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Earning Extra Income on Four Wheels
Some days, being a mom feels like you're running a free taxi service. If you're going to spend hours behind the wheel, you might as well get paid for it; right? That's what makes driving for Uber seem like an attractive side hustle for many parents. And while it's true that working as a ride-share driver is a super-flexible job that allows you to work around your family's schedule, you might not earn as much as you think.
How Do Uber Drivers Get Paid?
First, understand that Uber drivers aren't technically employed by the company. They're independent contractors, which means they're responsible for their own taxes and their own car-related expenses. If you become an Uber driver, you'll pay for your own gas and maintenance costs. Your car insurance premium may go up too, if your current policy doesn't cover commercial driving.
Say that you join Uber and get the app set up on your iPhone. When you pick up a rider, the app tracks the length and distance of the ride. At the end of the ride, it charges the rider a trip fare based on that data, plus a booking fee, and the cost of any toll roads the ride required you to use. Uber keeps the booking fee and a percentage of the trip fare, which varies by city. You get the rest of the trip fare and toll cost. Uber tracks how much you earn each week and transfers your payment to your bank account each Thursday.
How Much Do Uber Drivers Make?
It's the biggest question that prospective drivers always wonder about: How much money can I make with Uber? It really depends on your area and your schedule. If you choose to drive just a few daytime hours a week, you probably won't clear $100. But if you drive full-time and do a lot of driving during surge pricing (when Uber raises prices based on increased demand in a particular area), it's possible to make $500 or more per week. Predicting your earnings is really difficult, however, because so many factors are at play. If few people in your area are looking for Ubers while you're behind the wheel, you might make very little.
Uber doesn't share data about how much Uber drivers make per ride, but it's not hugely relevant anyway. The better way to estimate your earnings is to look at how much money you can make per hour as an Uber driver.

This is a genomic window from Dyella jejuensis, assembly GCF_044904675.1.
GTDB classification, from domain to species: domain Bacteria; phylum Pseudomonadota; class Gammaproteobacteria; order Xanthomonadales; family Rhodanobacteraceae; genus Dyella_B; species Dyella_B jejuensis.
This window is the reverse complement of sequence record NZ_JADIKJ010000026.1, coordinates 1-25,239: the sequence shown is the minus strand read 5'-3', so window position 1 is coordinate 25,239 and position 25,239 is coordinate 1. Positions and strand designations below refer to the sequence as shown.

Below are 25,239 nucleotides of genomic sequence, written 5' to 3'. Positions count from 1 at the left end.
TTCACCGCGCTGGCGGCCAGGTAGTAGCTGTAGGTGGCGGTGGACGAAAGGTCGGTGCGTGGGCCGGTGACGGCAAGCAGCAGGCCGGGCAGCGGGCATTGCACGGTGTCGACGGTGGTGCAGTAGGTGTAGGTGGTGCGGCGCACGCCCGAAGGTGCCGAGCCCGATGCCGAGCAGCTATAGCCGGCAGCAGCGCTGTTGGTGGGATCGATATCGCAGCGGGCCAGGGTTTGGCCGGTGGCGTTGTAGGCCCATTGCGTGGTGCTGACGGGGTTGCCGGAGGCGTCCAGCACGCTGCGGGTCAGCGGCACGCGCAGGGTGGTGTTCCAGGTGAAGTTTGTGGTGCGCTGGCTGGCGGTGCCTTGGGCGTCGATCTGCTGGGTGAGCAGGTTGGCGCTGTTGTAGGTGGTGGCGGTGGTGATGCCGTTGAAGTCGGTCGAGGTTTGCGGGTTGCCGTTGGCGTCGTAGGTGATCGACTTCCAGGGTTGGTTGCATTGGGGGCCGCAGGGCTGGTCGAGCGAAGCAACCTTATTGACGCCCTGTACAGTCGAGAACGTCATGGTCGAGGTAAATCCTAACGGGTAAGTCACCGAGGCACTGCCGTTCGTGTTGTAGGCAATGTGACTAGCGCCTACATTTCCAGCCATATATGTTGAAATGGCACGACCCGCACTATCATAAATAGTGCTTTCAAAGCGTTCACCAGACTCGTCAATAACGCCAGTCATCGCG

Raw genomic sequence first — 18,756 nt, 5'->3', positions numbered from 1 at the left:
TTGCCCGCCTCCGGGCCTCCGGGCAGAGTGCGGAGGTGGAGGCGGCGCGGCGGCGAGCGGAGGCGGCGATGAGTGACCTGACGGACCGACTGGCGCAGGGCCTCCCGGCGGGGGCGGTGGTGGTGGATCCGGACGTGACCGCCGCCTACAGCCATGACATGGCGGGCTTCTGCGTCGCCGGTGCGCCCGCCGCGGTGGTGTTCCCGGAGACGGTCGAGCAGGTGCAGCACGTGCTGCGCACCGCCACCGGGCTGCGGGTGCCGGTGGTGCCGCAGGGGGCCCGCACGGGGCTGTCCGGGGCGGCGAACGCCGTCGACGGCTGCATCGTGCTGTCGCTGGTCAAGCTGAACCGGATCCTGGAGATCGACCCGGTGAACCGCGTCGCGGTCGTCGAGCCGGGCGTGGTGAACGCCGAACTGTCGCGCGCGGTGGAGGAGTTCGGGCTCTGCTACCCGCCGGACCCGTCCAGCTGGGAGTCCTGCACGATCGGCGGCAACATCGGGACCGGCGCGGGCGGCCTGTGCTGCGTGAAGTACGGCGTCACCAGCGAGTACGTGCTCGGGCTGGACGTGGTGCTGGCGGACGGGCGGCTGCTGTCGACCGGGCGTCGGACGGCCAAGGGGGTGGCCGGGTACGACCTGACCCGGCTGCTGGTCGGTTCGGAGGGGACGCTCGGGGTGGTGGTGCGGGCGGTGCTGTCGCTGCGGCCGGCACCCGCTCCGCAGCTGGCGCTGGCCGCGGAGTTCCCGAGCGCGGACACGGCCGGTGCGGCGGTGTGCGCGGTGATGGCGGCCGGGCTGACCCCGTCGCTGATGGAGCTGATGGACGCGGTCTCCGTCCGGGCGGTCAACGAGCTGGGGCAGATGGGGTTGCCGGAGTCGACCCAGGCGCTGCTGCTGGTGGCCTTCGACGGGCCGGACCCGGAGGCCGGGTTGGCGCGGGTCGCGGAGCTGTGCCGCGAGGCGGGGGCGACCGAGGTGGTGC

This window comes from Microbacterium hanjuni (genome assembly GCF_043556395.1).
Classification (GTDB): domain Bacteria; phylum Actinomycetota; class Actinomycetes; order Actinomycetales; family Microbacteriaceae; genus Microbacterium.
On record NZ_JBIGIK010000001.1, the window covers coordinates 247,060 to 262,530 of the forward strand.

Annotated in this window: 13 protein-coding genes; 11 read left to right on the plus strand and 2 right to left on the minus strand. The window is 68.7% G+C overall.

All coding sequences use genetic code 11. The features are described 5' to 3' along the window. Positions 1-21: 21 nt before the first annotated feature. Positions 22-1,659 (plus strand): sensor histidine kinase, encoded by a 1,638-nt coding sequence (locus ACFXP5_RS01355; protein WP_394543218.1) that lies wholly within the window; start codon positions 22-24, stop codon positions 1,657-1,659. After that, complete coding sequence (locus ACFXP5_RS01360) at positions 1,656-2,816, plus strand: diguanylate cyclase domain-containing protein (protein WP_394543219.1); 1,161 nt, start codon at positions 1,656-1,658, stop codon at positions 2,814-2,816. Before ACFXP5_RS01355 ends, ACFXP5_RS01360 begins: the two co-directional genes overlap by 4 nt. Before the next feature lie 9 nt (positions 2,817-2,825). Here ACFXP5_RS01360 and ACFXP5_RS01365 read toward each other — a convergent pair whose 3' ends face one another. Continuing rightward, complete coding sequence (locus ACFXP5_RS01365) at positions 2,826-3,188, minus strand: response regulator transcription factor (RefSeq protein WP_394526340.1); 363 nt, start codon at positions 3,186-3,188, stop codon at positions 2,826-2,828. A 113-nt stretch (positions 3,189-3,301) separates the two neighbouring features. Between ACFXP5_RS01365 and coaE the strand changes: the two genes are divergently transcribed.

Uber Driver Salaries by City
So, how much do Uber drivers make per hour? Again, it varies; in general, the more expensive the city, the higher the earnings. Prices per city for UberX, the base-level ride, include:
- Los Angeles
Base Fare: None
Per Minute: $0.15
Per Mile: $0.96
Base Fare: $1
Per Minute: $0.12
Per Mile: $0.81
- San Francisco
Base Fare: $2
Per Minute: $0.22
Per Mile: $1.21
- New York City
Base Fare: $2.55
Per Minute: $0.35
Per Mile: $1.75
Keep in mind that those are pre-tax earnings and don't take into account fuel costs.
Can You Make Good Money With Lyft?
Surveys show that Lyft drivers make slightly more money than Uber drivers, on average, but there doesn't seem to be a significant difference in earnings between the two companies. Like Uber, Lyft keeps a portion of the fees that riders pay and charges more during peak times. Many drivers work for both companies, the most-effective way to determine which is more profitable for you.
Do All Ubers Have to Be Black?
No. Uber has different car requirements for each city, and you have to sign up for Uber to find out your city's requirements. But only drivers who want to drive as part of UberBLACK, the Uber luxury service, must have swanky vehicles with black exteriors and interiors. To drive as part of UberX, the standard service, your car can be any color as long as it meets the criteria for your city.
- Glassdoor: Uber Driver Salaries in Las Vegas, NV
- Glassdoor: Uber Driver Salaries in New York City, NY
- Glassdoor: Uber Driver Salaries in Los Angeles, CA
- Glassdoor: Uber Driver Salaries in Toronto, ON
- Glassdoor: Uber Driver Salaries in Philadelphia, PA
- Uber: How Much Do Drivers With Uber Make?
- Uber: Getting Paid
- Uber: Vehicle Requirements, New York City
- Money: Here's How Much Lyft Drivers Really Make
Kathryn has been a lifestyle writer for more than a decade. Her work has appeared on USAToday.com and Indeed.com.
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